2017 Great Ethiopia Run - and Tour

by Green Olive Staff - 

Our pilot tour to Ethiopia was a great success. In line with Green Olive’s commitment to social activism, the organisation has partnered with a local travel company and an NGO with similar values. In addition to some touristic activities the group also spent time with the deaf and physically challenged communities of Addis Ababa. Among the activities has been a basketball game with physically handicapped people in wheelchairs.

Green Olive CEO Fred Schlomka and his daughter Maya were in Ethiopia helping run the tour and they also taught a mixed class of deaf and hearing children at the Addis Ababa Mekanisa School for the Deaf.

Each day most of the group trained with high level Ethiopian runners. Other activities were a workshop of traditional dance, a yoga class and other activities.

After several days in Addis Ababa our group piled into two 10-seater minibuses and we headed out of the city for four days of exploration. We drove south-east on the Chinese-built expressway, then south at Adama through villages of stick, mud and straw houses, and farming areas where the most common form of technology is a horse and cart and a hand-held scythe.

It was a packed few days learning about training methods of long distance running at the village-level, visiting a Rastafarian community, and a boat trip across Lake Awasa to take a look at bathing hippopotamus, and many varieties of exotic birds.

In between visits to sites and peoples, we trained in running, yoga and karate, ate some wonderful local foods, and met an amazing variety of local peoples.

The village of Bekoji was particularly eye-opening. Training under the watchful eyes of their trainers, young people from the region undergo a rigorous program of body-toning, and training in long distance running. Many of them stay in the program dormitories, and others stay in huts and shacks around the village that their families rent for them, each one hoping for a champion in their family and a way out of abject poverty.

We visited one of the teenage athletes in his 6 square metre hut, and gave him a Green Olive Solar Lamp. Several lamps have been distributed during the trip and plans are afoot to ramp up the program to include distributing of large numbers of lamps in the coming years. Tens of Millions of Ethiopians live off the grid, or have, at best, an unreliable electricity supply that often is shut off with no notice. Green Olive aims to do what we can to help, using profits from tours and solar lamp sales - to provide lamps at not cost to deserving families.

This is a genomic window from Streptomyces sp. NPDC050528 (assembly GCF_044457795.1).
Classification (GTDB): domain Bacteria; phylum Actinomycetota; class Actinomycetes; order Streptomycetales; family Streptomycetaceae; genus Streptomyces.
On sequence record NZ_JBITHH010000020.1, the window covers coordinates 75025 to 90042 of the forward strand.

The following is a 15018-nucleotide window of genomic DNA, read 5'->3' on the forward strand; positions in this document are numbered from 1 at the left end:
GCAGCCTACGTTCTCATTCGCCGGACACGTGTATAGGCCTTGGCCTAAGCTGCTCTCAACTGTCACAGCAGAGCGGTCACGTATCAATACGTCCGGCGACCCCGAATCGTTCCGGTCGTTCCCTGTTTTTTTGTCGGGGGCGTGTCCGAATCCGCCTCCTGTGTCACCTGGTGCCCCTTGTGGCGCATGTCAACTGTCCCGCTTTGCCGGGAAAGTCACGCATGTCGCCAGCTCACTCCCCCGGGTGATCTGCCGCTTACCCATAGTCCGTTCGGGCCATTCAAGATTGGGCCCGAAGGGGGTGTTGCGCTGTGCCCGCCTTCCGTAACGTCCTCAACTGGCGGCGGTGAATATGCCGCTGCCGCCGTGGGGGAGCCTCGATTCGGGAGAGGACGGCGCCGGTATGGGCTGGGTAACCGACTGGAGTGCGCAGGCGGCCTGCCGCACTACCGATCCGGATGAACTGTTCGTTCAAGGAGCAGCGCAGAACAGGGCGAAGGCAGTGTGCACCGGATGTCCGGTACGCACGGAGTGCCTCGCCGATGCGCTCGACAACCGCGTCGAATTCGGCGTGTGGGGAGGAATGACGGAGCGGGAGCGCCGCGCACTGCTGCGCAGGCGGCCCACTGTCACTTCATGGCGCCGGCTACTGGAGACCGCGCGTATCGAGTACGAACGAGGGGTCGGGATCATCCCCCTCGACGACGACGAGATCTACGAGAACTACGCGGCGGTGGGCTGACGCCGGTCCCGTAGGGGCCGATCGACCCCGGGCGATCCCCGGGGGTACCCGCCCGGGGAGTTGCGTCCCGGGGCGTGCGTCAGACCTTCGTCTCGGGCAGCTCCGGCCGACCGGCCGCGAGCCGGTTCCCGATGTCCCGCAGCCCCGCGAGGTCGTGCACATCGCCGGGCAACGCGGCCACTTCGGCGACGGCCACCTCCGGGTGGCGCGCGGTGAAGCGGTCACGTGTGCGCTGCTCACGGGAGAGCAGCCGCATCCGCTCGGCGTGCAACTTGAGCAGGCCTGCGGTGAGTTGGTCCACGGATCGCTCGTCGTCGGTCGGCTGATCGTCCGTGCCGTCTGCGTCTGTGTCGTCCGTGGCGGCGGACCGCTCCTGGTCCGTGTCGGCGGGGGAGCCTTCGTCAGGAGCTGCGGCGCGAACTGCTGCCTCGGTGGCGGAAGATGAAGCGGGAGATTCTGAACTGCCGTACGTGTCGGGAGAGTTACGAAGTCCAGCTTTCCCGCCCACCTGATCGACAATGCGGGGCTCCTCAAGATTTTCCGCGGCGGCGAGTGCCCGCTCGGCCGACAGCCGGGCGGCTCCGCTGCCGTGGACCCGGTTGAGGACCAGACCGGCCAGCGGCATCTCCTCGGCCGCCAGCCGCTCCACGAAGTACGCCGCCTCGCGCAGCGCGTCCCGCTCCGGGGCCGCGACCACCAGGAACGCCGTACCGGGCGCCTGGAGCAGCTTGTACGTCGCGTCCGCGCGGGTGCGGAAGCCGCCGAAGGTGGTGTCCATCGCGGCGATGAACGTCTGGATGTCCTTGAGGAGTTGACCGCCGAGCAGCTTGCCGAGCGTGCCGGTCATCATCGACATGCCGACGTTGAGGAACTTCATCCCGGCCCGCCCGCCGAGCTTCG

Rasta music was the favourite in the bus, although Fred put on his wife Sunita’s harp music and all agreed it was good for chilling out in the afternoon bus ride after a busy morning. We had a great visit with the 800-strong Rastafarian community in Shashamane. These dreadlocked men and women are mostly from the Caribbean, North America and other countries, but have been drawn to Ethiopia due to their religious passion to come home to Rasta roots. We ate a great vegan buffet lunch, and enjoyed an impromptu concert.

A day was spent in the Bale Mountains National Park, hiking up Mount Tullu Dimtu, Ethiopia’s 2nd highest peak at 4,377 Metres. After lunch on the mountain we visit the rainforest for a short walk through the trees. We saw various wildlife including wolves, olive Baboons, and various types of antelope. Apparently it was quite unusual to see the baboons by the roadside. We stopped and had these curious creatures stand on their hind legs to peer into the van and get a better look at us. Basically  we were in a cage (our bus) and the baboons were bringing their families to see us.

In between, we managed some shopping, a visit to a waterfront fish market, riding a horse and cart, great and oddball meals, and staying in a variety of guest houses.